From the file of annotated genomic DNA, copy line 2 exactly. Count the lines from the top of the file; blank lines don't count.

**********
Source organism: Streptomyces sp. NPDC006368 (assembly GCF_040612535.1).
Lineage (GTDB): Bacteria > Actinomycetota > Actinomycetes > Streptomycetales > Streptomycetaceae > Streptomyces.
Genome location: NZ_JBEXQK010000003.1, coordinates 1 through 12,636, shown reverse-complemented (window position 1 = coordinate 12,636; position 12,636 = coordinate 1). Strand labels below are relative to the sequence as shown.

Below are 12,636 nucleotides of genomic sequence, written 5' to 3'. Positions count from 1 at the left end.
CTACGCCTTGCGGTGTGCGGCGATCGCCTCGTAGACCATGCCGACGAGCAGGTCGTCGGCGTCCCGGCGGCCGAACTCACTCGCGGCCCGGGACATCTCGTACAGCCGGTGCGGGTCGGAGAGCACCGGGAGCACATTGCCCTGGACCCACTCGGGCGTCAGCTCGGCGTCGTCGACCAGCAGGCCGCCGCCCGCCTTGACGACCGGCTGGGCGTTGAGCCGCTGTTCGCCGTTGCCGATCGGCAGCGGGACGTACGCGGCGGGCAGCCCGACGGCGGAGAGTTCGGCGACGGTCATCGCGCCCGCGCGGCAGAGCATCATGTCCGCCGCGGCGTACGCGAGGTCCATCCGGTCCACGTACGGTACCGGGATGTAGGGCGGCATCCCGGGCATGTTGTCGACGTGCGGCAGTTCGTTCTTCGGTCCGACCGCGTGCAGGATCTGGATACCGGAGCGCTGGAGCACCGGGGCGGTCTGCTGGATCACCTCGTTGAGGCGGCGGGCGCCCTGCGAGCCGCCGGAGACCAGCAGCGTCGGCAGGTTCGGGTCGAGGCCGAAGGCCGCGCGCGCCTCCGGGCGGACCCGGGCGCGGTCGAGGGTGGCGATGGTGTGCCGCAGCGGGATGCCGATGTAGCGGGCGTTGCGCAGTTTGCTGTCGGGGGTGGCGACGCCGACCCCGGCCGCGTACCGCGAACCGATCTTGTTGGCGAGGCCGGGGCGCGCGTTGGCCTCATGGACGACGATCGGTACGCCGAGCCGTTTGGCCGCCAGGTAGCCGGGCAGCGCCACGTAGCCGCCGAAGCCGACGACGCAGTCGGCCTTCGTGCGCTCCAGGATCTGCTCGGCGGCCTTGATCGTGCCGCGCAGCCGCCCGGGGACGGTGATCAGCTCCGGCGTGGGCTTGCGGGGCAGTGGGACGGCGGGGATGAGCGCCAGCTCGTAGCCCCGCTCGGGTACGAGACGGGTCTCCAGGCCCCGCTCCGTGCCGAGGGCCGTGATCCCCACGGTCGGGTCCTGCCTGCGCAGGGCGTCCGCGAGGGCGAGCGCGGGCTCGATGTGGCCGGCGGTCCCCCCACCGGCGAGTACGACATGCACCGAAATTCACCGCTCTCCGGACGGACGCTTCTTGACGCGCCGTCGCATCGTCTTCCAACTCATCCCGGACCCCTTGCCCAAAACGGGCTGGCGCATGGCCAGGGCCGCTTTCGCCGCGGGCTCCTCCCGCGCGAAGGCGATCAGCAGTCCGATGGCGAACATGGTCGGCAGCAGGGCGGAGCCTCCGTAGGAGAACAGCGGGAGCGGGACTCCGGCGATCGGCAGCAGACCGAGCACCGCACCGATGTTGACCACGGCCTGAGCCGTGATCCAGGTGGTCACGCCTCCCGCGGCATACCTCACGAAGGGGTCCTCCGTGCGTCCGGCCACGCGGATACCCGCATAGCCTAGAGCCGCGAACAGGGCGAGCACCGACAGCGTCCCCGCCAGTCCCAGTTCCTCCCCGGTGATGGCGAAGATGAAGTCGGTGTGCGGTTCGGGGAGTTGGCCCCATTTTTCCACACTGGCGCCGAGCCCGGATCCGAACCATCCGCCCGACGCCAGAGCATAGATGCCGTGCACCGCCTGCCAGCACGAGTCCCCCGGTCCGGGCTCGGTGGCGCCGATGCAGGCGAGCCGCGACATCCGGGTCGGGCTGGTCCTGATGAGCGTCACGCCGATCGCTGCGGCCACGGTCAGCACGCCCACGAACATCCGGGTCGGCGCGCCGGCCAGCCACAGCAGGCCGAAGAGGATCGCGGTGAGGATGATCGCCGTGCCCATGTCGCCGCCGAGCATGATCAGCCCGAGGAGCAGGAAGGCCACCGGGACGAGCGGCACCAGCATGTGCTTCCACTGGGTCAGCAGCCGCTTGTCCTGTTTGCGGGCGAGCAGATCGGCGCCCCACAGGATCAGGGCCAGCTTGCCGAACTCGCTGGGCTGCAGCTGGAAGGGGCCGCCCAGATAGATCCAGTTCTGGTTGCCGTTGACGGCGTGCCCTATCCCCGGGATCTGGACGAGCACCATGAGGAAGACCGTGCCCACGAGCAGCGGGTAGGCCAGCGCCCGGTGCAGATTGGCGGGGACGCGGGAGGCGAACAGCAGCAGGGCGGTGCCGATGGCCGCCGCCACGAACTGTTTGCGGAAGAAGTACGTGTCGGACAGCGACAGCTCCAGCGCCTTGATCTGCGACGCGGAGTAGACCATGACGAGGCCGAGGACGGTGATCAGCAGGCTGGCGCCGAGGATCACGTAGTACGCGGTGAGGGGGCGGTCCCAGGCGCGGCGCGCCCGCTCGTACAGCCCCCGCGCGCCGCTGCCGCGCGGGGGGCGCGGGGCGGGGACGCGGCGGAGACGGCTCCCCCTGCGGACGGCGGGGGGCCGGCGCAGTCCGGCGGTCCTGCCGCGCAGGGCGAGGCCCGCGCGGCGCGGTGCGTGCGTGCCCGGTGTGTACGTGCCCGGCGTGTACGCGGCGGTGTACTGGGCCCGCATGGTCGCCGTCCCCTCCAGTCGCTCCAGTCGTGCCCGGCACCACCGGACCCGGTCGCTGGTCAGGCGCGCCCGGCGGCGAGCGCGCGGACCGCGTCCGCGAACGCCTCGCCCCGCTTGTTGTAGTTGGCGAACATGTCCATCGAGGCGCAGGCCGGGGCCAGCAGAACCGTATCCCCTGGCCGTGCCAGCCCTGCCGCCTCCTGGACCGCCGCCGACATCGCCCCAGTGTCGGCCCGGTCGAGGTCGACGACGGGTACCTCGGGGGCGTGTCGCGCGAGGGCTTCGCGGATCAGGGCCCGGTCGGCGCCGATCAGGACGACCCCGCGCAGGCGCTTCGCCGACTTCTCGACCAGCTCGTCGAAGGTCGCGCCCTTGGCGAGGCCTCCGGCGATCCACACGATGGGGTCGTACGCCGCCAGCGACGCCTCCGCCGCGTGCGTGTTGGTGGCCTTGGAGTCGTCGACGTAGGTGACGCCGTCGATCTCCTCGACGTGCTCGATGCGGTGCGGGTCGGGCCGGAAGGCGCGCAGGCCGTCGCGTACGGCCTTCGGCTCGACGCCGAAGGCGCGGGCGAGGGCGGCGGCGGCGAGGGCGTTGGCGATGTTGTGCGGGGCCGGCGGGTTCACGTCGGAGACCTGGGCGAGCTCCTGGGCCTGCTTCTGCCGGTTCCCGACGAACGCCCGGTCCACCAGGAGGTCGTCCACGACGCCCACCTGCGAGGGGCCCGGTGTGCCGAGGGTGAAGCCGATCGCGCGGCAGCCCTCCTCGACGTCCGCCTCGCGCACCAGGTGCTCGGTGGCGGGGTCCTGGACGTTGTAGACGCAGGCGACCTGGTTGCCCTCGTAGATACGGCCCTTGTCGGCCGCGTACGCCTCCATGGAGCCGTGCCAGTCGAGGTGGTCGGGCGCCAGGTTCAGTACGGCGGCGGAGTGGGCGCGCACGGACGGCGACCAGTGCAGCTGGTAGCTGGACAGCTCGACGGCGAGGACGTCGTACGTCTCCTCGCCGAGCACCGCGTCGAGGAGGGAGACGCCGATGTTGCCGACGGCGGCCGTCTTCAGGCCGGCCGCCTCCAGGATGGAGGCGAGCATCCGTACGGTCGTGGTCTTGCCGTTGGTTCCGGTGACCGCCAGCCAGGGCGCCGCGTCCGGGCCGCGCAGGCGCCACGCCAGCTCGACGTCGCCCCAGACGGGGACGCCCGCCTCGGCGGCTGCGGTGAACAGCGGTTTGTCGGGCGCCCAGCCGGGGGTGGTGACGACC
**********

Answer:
Lineage (GTDB): Bacteria > Actinomycetota > Actinomycetes > Streptomycetales > Streptomycetaceae > Streptomyces.